A senior police officer has testified in court that he believed there was no choice but to use tear gas during the 2014 pro-democracy Umbrella Movement protests.

Wong Kei-wai, who was assistant district commander of Central district at the time, said on Monday that protesters were “unreasonable, radical, non-peaceful” and had charged at the police.

Reverend Chu Yiu-ming, Benny Tai and Chan Kin-man. File Photo: In-Media.

Wong was called as a prosecution witness in the ongoing trial of nine activists and politicians involved in the 79-day street occupation protests. They each face public nuisance and incitement charges, which carry a maximum sentence of seven years in jail. All have pleaded not guilty.

Wong, who was in charge of overseeing public protests and processions between 2013 and 2016, said on Monday that officers exercised professional judgement.

“I saw from television that protesters were taking radical action, pushing at our ranks. I believe that any police officer would have no choice but to use tear gas, to stop non-peaceful, radical, and unreasonable force,” he said.

Wong’s comment prompted laughter and murmurs in the courtroom, which was packed with the defendant’s supporters.

‘Excessive  force’

Eighty-seven tear gas canisters were fired in Admiralty on the evening of September 28, 2014, in what became the first day of the Occupy protests.

One of the defence lawyers, Hectar Pun, argued that the police used “excessive force” in deploying tear gas, which was the real reason crowds occupied the streets. He added that the Central Police Station had 886 tear gas canisters in store at the time.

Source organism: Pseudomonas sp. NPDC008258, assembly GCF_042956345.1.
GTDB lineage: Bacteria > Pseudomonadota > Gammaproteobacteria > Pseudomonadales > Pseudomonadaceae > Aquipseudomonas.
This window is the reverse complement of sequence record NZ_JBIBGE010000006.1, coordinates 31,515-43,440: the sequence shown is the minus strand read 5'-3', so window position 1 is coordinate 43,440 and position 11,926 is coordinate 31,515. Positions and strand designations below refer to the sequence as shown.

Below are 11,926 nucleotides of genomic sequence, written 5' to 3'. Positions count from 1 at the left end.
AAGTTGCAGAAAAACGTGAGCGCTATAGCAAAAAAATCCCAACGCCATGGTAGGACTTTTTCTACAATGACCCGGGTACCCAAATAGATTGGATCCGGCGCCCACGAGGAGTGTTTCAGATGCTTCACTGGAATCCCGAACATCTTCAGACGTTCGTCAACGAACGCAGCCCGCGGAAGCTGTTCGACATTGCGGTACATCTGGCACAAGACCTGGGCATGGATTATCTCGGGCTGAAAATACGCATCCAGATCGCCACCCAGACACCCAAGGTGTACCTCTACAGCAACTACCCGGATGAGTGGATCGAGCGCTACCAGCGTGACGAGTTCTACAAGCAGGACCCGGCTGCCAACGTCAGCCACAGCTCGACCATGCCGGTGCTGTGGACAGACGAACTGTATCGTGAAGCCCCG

Wong disagreed, saying that he believed the tear gas would not incite further protesters.

During cross-examination, Wong told Pun that he was not on the scene at the time and only knew about the protest from news reports. Wong added that – despite his role as assistant district commander – he was not the one to order the use of tear gas.

West Kowloon Magistrates Courts. File photo: HKFP/Ellie Ng.

The prosecution had argued that the defendants – especially the convening “Occupy trio” of Benny Tai, Chan Kin-man and Chu Yiu-ming – had incited crowds to occupy the business district to pressure the government.

Beginning of occupation

The prosecution continued to call witnesses from law enforcement and emergency services on Tuesday, with a focus on events leading up to the occupation.

Lam Hung-chuen, another police assistant district commander at the time, said protesters “forcefully slammed” him and blocked his passage.

In the early hours of September 27, there were around 1,000 protesters outside the Admiralty government headquarters who ignored police warnings, he said.

Lam added that he was separated from his team during the confusion and he was concerned that protesters might try to break into the Legislative Council Complex.

Tong Wai-tung, an assistant divisional officer at the Fire Services Department at the time, said that he received reports of multiple injuries outside Admiralty Centre at around 4pm on September 28 – around the time tear gas was first used.

File photo: Tom Grundy/HKFP.

Tong said that protesters blocked an ambulance from approaching the location, even though the ambulance had turned on its sirens.

Aside from the “Occupy trio,” the nine defendants also include politicians Shiu Ka-chun, Lee Wing-tat and Tanya Chan, as well as  activists Raphael Wong, Tommy Cheung and Chung Yiu-wa.

The trial continues on Wednesday before judge Johnny Chan.

Holmes Chan

Holmes Chan is a reporter at Hong Kong Free Press. He covers local news with a focus on law, politics, and social movements. He studied law and literature at the University of Hong Kong.